[1,18,19] Integration of electronic prescribing in hospital, comm

[1,18,19] Integration of electronic prescribing in hospital, community and aged-care settings has been trialled, and national implementation, in line with the development

BI 6727 molecular weight of national electronic health records, is currently under review.[20] However, the implementation of electronic prescribing requires training for healthcare staff, funding, technological resources and compatibility with the existing medication recording system,[1,19,20] limiting the potential for expansion in rural areas. Relevant exploratory research for implementation in rural areas is lacking. It is crucial to review medication orders or prescriptions for compliance with legislative or PBS requirements and clinical appropriateness prior to supply or administration of the medication, a task commonly undertaken by pharmacists. The Regulation specifies that pharmacists must follow Quality PF-02341066 purchase Standards during dispensing of medications to consumers (section 4A).[5] The standards that apply are the Pharmaceutical Society of Australia (PSA) Professional Practice Standards.[21] Specifically, the pharmacist should review the medication order by considering the patient’s medication history, drug interactions or appropriateness of dosing regimen when dispensing the prescribed medication.[2,21,22] Studies have shown that the support from a pharmacist in reviewing prescribing decisions is perceived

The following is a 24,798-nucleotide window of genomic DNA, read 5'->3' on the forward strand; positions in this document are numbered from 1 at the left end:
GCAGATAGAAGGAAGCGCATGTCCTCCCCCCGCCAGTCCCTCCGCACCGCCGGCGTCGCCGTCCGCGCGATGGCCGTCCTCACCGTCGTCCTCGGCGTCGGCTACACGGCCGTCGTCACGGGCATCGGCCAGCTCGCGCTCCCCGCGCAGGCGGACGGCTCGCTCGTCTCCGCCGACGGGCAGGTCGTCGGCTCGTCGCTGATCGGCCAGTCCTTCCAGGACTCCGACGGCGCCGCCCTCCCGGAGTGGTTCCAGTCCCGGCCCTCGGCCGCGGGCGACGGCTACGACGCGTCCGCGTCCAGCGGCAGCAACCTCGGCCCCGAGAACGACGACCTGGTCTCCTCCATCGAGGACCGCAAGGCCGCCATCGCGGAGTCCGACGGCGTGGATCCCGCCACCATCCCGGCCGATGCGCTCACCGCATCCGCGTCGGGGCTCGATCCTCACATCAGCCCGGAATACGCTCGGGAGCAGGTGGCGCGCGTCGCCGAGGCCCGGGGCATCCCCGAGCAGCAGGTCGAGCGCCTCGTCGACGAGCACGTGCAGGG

by prescribers as valuable.[19,23–25] Electronic transfer of prescriptions (under development

in Australia) has integrated computer-based SDHB clinical decision-support systems for checking of the patient’s medication history for interactions, allergies and duplicate ordering, to enhance appropriate prescribing and patient safety.[1,8,19,26] Although studies exploring such systems have been limited to certain settings or institutions,[1,26] the implementation of nationwide electronic health records will allow a consistent and complete set of patients’ medication records to improve provision of healthcare.[20] While the benefits of support systems in assisting with prescribing have been reported, some of the shortcomings identified in the literature were blocking features for privacy, excessive or inappropriate alerting systems and variability or inconsistencies across products.[1,19,20] Although research and evidence is lacking in terms of the superiority of computerised systems as opposed to pharmacotherapeutic knowledge of an actual healthcare provider, such as a pharmacist, adjunct use of such support systems has the potential to improve the process of reviewing medication orders. No reports were identified involving non-pharmacists’ review of prescribing decisions in a rural setting, although nursing staff were reported to perform occasional clarification of medication orders.

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